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Hospice of Cincinnati Pet Volunteers John and Maddie Bring Joy to Patients

When John and Maddie enter a room, people take notice. Eyes brighten. Smiles erupt. Even the air feels lighter.

It’s a break, if you will, from life’s heavier dealings. John Wood is a volunteer with Hospice of Cincinnati. His furry sidekick, Maddie, is a certified therapy dog. Together, they are a breath of fresh air to patients.

“It’s a moment in time,” Wood said. “But it’s a moment. It’s just knowing you’re contributing to the better thoughts of a person – distracting them from perhaps things that may be weighing on them at the time.”

Hospice of Cincinnati patient Earl Stith enjoys his moments with Wood and his golden retriever. A resident of Angel’s Care Family Home in Newtown, the 89-year-old receives regular visits from Wood.

“This is a really good day for me,” Stith remarked during a recent visit. Playfully looking toward Wood, he continued, “You’re like old hat.”

Stith’s daughter, Linda, appreciates the visits as well, especially Maddie’s unconditional love. Her father struggles with memory but lights up when Maddie and John visit.

“My dad is a huge animal lover,” she said, recalling always having pets growing up. “I think the visits are beneficial because they offer sensory stimulation and socialization, trigger past memories and are comforting.”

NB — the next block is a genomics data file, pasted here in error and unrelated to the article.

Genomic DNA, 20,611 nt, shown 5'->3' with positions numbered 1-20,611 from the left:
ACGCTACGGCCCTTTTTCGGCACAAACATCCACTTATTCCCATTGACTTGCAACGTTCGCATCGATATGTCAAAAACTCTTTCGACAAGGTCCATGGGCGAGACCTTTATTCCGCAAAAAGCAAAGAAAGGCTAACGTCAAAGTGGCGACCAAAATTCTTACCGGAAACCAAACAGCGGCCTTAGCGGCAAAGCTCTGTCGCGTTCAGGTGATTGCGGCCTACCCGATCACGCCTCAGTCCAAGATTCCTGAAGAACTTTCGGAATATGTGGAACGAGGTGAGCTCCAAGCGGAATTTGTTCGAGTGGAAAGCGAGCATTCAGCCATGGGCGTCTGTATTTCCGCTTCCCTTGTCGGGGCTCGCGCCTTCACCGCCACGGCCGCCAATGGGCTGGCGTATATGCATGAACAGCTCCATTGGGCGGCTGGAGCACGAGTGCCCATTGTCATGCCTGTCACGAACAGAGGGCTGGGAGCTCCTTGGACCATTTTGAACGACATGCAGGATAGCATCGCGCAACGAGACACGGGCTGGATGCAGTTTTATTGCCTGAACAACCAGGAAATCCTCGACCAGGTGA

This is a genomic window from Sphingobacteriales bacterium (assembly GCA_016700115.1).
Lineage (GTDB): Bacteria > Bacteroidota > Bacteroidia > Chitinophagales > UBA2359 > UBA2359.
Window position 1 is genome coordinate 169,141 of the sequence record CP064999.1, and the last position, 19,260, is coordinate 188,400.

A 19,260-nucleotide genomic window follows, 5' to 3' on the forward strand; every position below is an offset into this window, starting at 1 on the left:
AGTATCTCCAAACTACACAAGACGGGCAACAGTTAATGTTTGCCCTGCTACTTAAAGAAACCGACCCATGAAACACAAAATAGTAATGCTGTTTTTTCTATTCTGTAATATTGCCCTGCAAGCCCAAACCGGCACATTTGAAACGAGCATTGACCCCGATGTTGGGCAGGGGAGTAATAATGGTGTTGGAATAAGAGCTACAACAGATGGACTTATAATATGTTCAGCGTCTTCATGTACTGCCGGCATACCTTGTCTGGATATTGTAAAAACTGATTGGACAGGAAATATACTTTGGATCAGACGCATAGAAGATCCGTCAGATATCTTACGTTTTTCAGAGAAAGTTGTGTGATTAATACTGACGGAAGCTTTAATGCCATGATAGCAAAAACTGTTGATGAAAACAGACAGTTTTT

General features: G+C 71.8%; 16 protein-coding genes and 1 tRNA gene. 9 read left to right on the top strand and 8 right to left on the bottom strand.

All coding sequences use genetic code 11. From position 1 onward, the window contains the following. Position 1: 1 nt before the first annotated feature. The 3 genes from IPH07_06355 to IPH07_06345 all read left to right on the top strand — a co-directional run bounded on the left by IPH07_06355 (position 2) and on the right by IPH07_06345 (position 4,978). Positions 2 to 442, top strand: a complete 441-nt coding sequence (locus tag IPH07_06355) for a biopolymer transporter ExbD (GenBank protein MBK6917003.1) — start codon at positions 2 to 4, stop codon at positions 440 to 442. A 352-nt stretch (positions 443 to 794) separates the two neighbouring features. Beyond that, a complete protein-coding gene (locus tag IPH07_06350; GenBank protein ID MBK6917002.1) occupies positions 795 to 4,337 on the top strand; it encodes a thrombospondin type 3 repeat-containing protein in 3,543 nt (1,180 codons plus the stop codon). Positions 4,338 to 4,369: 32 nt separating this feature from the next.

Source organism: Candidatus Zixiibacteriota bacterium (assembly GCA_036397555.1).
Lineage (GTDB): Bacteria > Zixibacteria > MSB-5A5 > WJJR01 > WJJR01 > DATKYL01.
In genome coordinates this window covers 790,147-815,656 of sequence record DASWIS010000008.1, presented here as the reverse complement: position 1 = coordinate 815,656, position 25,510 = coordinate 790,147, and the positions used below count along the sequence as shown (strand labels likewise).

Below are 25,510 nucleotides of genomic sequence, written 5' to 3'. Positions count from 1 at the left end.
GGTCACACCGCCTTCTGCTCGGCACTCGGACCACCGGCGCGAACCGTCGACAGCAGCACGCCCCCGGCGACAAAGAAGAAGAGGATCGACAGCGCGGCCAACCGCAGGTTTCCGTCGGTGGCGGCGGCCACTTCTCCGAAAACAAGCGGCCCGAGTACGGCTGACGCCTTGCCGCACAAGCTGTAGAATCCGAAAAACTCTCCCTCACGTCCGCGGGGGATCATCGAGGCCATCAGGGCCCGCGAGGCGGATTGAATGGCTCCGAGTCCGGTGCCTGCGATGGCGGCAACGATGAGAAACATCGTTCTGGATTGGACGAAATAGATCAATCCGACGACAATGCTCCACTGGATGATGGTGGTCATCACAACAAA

Recently retired, Wood has been volunteering with Hospice of Cincinnati for three years. Currently, he spreads his time among four home care patients. One patient has no family members who visit her. “Hopefully, I’m kind of giving her a substitute family member,” he said.

He also makes weekly visits to patients and families at Hospice of Cincinnati’s East Inpatient Care Center in Anderson.

Wood credits his easy going personality as his special skill for bringing joy to patients, paired with Maddie’s gentle nature.

“They [patients] unhinge themselves and enjoy a stranger coming in with a dog … or a dog coming in with a stranger,” he said. “It’s just the satisfaction that you’re bringing a happy moment to somebody’s life, and you’re the driver for that happy moment.”

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